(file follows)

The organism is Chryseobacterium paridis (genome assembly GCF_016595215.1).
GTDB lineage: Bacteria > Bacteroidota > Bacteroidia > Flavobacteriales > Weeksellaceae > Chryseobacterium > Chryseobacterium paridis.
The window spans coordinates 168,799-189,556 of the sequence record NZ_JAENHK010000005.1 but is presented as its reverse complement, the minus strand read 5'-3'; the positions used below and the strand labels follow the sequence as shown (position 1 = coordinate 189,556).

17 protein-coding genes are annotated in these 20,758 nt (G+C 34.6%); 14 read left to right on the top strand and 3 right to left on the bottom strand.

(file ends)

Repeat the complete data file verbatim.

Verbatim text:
The organism is Chryseobacterium paridis (genome assembly GCF_016595215.1).
GTDB lineage: Bacteria > Bacteroidota > Bacteroidia > Flavobacteriales > Weeksellaceae > Chryseobacterium > Chryseobacterium paridis.
The window spans coordinates 168,799-189,556 of the sequence record NZ_JAENHK010000005.1 but is presented as its reverse complement, the minus strand read 5'-3'; the positions used below and the strand labels follow the sequence as shown (position 1 = coordinate 189,556).

17 protein-coding genes are annotated in these 20,758 nt (G+C 34.6%); 14 read left to right on the top strand and 3 right to left on the bottom strand.